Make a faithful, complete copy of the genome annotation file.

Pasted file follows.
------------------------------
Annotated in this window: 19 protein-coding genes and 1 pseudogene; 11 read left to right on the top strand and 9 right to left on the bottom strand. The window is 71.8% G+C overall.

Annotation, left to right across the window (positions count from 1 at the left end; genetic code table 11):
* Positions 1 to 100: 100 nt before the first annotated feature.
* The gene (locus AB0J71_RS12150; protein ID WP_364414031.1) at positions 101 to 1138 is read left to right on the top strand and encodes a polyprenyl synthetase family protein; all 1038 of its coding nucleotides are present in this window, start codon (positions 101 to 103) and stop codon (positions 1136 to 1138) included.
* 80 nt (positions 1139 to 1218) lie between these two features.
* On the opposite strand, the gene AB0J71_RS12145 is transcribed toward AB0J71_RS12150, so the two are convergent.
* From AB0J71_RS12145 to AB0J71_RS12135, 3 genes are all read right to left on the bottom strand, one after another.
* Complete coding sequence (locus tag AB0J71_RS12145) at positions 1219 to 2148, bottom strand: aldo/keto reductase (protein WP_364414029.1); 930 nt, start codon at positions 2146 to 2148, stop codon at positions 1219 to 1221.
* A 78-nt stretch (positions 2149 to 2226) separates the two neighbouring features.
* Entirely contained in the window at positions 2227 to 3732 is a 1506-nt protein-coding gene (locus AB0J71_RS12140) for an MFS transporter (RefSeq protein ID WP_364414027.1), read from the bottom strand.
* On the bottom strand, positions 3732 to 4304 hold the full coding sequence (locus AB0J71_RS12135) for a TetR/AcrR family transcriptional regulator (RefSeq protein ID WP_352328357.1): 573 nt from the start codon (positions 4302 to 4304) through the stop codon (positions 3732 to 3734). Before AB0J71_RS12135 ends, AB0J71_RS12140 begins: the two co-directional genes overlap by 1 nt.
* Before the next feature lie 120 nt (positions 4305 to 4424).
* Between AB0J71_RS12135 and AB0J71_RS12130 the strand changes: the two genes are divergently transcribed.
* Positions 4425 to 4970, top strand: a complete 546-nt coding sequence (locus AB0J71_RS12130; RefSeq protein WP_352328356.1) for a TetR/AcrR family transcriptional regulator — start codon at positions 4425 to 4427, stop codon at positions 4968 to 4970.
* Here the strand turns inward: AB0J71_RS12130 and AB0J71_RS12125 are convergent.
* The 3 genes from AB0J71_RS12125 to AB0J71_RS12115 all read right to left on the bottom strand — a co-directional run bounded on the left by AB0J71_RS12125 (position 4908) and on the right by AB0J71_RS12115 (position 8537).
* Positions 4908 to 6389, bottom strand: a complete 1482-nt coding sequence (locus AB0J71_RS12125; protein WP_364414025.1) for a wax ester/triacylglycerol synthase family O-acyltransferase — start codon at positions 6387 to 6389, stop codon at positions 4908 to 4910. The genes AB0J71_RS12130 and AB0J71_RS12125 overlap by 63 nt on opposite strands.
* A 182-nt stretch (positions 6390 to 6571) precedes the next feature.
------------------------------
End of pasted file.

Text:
Annotated in this window: 19 protein-coding genes and 1 pseudogene; 11 read left to right on the top strand and 9 right to left on the bottom strand. The window is 71.8% G+C overall.

Annotation, left to right across the window (positions count from 1 at the left end; genetic code table 11):
* Positions 1 to 100: 100 nt before the first annotated feature.
* The gene (locus AB0J71_RS12150; protein ID WP_364414031.1) at positions 101 to 1138 is read left to right on the top strand and encodes a polyprenyl synthetase family protein; all 1038 of its coding nucleotides are present in this window, start codon (positions 101 to 103) and stop codon (positions 1136 to 1138) included.
* 80 nt (positions 1139 to 1218) lie between these two features.
* On the opposite strand, the gene AB0J71_RS12145 is transcribed toward AB0J71_RS12150, so the two are convergent.
* From AB0J71_RS12145 to AB0J71_RS12135, 3 genes are all read right to left on the bottom strand, one after another.
* Complete coding sequence (locus tag AB0J71_RS12145) at positions 1219 to 2148, bottom strand: aldo/keto reductase (protein WP_364414029.1); 930 nt, start codon at positions 2146 to 2148, stop codon at positions 1219 to 1221.
* A 78-nt stretch (positions 2149 to 2226) separates the two neighbouring features.
* Entirely contained in the window at positions 2227 to 3732 is a 1506-nt protein-coding gene (locus AB0J71_RS12140) for an MFS transporter (RefSeq protein ID WP_364414027.1), read from the bottom strand.
* On the bottom strand, positions 3732 to 4304 hold the full coding sequence (locus AB0J71_RS12135) for a TetR/AcrR family transcriptional regulator (RefSeq protein ID WP_352328357.1): 573 nt from the start codon (positions 4302 to 4304) through the stop codon (positions 3732 to 3734). Before AB0J71_RS12135 ends, AB0J71_RS12140 begins: the two co-directional genes overlap by 1 nt.
* Before the next feature lie 120 nt (positions 4305 to 4424).
* Between AB0J71_RS12135 and AB0J71_RS12130 the strand changes: the two genes are divergently transcribed.
* Positions 4425 to 4970, top strand: a complete 546-nt coding sequence (locus AB0J71_RS12130; RefSeq protein WP_352328356.1) for a TetR/AcrR family transcriptional regulator — start codon at positions 4425 to 4427, stop codon at positions 4968 to 4970.
* Here the strand turns inward: AB0J71_RS12130 and AB0J71_RS12125 are convergent.
* The 3 genes from AB0J71_RS12125 to AB0J71_RS12115 all read right to left on the bottom strand — a co-directional run bounded on the left by AB0J71_RS12125 (position 4908) and on the right by AB0J71_RS12115 (position 8537).
* Positions 4908 to 6389, bottom strand: a complete 1482-nt coding sequence (locus AB0J71_RS12125; protein WP_364414025.1) for a wax ester/triacylglycerol synthase family O-acyltransferase — start codon at positions 6387 to 6389, stop codon at positions 4908 to 4910. The genes AB0J71_RS12130 and AB0J71_RS12125 overlap by 63 nt on opposite strands.
* A 182-nt stretch (positions 6390 to 6571) precedes the next feature.